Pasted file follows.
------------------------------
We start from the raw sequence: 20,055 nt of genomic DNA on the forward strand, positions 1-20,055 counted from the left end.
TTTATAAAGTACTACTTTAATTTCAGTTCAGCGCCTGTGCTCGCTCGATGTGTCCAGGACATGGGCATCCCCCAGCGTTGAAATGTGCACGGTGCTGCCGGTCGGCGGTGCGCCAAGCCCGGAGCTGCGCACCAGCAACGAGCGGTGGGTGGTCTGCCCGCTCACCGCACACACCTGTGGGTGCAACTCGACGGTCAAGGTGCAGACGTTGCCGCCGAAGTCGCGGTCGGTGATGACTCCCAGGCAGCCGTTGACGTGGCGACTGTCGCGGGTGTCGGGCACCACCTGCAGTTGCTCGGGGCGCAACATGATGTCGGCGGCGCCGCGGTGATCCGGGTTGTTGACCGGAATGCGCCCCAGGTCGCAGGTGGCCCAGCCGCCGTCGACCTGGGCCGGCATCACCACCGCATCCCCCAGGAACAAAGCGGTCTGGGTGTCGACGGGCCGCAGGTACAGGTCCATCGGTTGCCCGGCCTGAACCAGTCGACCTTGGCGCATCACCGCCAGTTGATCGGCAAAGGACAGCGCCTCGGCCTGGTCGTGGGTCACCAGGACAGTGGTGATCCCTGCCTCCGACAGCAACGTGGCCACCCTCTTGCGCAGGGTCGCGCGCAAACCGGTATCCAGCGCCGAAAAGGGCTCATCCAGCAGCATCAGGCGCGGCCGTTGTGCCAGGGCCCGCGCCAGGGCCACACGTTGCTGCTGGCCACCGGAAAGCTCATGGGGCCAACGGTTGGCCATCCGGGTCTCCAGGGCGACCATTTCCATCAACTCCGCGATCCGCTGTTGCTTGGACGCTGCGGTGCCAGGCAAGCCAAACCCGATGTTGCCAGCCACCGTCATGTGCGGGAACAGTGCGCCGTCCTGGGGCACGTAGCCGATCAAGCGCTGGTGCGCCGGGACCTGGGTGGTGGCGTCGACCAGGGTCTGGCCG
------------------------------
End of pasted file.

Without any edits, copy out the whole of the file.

We start from the raw sequence: 20,055 nt of genomic DNA on the forward strand, positions 1-20,055 counted from the left end.
TTTATAAAGTACTACTTTAATTTCAGTTCAGCGCCTGTGCTCGCTCGATGTGTCCAGGACATGGGCATCCCCCAGCGTTGAAATGTGCACGGTGCTGCCGGTCGGCGGTGCGCCAAGCCCGGAGCTGCGCACCAGCAACGAGCGGTGGGTGGTCTGCCCGCTCACCGCACACACCTGTGGGTGCAACTCGACGGTCAAGGTGCAGACGTTGCCGCCGAAGTCGCGGTCGGTGATGACTCCCAGGCAGCCGTTGACGTGGCGACTGTCGCGGGTGTCGGGCACCACCTGCAGTTGCTCGGGGCGCAACATGATGTCGGCGGCGCCGCGGTGATCCGGGTTGTTGACCGGAATGCGCCCCAGGTCGCAGGTGGCCCAGCCGCCGTCGACCTGGGCCGGCATCACCACCGCATCCCCCAGGAACAAAGCGGTCTGGGTGTCGACGGGCCGCAGGTACAGGTCCATCGGTTGCCCGGCCTGAACCAGTCGACCTTGGCGCATCACCGCCAGTTGATCGGCAAAGGACAGCGCCTCGGCCTGGTCGTGGGTCACCAGGACAGTGGTGATCCCTGCCTCCGACAGCAACGTGGCCACCCTCTTGCGCAGGGTCGCGCGCAAACCGGTATCCAGCGCCGAAAAGGGCTCATCCAGCAGCATCAGGCGCGGCCGTTGTGCCAGGGCCCGCGCCAGGGCCACACGTTGCTGCTGGCCACCGGAAAGCTCATGGGGCCAACGGTTGGCCATCCGGGTCTCCAGGGCGACCATTTCCATCAACTCCGCGATCCGCTGTTGCTTGGACGCTGCGGTGCCAGGCAAGCCAAACCCGATGTTGCCAGCCACCGTCATGTGCGGGAACAGTGCGCCGTCCTGGGGCACGTAGCCGATCAAGCGCTGGTGCGCCGGGACCTGGGTGGTGGCGTCGACCAGGGTCTGGCCG